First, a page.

This is the first in a series of articles in which we will describe our plan to set up a new measurement network and how we plan to master the engineering, economic and community-building challenges.
The RIPE NCC has been conducting active measurements from a network of approximately 100 Test Traffic Measurement (TTM) Test Boxes, the majority of which are located inside Internet Service Provider (ISP) infrastructure, for many years:
"Test boxes" perform a number of measurements, including one-way-delay and traceroute between the test boxes and Domain Name System Monitoring Service (DNSMON) queries of major authoritative DNS servers. They have a GPS receiver to synchronise their clocks sufficiently for one-way-delay measurements and are relatively expensive to install and maintain. TTM aims to help ISPs with monitoring their networks and planning transmission capacity.
Times have changed: transmission capacity has become relatively abundant in the industrialised world and the focus for measurements is shifting from network monitoring to getting hard data about the end-user experience, from measuring the core networks to getting data about the Internet as a whole and to do so quite comprehensively. Governments, for instance, are asking "Is the Internet working?" and "How is 'our' Internet doing compared to other countries?"
So what do we need to measure in order to answer such questions? Consider this picture of man-made light in parts of our region:
Nowadays it is fair to assume that the Internet has spread to most, if not all places where man-made light is visible here. Compare the two pictures and you will see that we need more comprehensive measurements than TTM to answer many of today's questions about the Internet. There are some ongoing activities already that try to do this, many in academic environments, but also some others like SamKnows , focusing on broadband speeds.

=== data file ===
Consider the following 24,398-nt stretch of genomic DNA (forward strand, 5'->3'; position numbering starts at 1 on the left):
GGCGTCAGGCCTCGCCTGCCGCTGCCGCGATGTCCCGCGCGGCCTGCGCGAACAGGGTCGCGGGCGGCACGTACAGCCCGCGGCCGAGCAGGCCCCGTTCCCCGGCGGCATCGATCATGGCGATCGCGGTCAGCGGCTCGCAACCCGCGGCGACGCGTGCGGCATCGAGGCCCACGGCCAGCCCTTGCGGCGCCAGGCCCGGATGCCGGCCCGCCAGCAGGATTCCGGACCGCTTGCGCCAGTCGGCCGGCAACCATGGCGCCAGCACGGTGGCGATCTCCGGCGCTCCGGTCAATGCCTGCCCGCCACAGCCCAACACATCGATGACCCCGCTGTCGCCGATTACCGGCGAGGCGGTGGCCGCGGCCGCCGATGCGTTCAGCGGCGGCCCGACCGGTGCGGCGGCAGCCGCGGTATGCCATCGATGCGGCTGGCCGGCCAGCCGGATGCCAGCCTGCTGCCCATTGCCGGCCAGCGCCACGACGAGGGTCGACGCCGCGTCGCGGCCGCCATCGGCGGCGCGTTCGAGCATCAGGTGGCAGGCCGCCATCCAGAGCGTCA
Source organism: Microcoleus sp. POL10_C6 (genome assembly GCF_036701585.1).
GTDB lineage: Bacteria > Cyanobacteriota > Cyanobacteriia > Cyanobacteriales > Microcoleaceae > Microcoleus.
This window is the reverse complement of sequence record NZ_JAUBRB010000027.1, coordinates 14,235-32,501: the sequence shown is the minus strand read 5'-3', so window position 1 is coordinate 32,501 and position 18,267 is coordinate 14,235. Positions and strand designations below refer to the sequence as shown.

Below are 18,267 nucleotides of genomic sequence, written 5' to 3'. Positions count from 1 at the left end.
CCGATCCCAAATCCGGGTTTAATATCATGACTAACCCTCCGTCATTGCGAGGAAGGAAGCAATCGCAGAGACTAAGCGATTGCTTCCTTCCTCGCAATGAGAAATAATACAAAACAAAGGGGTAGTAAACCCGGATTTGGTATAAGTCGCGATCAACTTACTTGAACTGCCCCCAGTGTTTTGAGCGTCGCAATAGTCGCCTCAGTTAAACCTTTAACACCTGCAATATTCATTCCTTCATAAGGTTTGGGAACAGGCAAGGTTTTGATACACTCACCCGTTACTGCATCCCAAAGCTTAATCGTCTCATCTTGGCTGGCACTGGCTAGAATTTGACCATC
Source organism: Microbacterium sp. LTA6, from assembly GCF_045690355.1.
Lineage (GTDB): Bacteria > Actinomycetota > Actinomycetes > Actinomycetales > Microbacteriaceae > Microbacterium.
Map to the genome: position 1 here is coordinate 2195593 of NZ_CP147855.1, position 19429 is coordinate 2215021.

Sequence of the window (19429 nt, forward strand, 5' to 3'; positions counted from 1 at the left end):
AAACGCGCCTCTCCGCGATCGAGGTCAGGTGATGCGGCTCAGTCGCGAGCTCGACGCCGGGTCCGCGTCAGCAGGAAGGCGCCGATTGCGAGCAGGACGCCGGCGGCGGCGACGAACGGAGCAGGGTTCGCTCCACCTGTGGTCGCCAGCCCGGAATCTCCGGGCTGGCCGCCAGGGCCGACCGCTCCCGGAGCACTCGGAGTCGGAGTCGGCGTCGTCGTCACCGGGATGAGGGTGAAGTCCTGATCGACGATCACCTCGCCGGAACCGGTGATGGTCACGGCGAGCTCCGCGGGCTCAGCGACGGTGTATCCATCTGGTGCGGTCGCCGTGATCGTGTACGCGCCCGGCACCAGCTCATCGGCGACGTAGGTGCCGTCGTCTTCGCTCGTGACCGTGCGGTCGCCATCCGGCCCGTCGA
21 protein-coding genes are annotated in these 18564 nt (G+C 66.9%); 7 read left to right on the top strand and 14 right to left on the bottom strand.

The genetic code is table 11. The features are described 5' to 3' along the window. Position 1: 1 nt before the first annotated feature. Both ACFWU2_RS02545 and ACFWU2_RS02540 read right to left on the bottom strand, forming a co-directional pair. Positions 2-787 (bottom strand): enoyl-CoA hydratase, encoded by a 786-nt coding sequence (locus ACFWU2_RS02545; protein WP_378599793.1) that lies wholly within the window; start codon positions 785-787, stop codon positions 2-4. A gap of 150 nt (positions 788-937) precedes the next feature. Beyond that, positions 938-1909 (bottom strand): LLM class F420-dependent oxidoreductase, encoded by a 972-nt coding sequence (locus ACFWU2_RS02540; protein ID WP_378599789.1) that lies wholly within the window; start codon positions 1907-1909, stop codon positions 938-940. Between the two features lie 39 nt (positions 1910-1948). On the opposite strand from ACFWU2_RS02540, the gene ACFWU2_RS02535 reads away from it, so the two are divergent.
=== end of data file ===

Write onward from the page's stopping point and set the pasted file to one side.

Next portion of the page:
I believe that there is a need for a more comprehensive approach covering the whole of the RIPE region. We need to answer questions based on topological location: "How is this DNS root server reachable from these Autonomous Systems (ASes)?" We also need to answer questions based on geographical location: "How are services in Germany reachable from Ukrainian cities?" This means we have to have multiple vantage points both in each AS in the RIPE region but also in each significant geographical area.
Therefore we are working on a measurement network that has the potential to bring a number of vantage points to each and every AS in the RIPE NCC service region and to every major city. That would mean 50,000 vantage points or more. This network will provide active measurement capabilities from all these vantage points to all participants. In a series of articles on Labs, I will describe how we plan to master the engineering, economic and community-building challenges and how we roll out a pilot with at least 300 vantage points over the next few months. Stay tuned!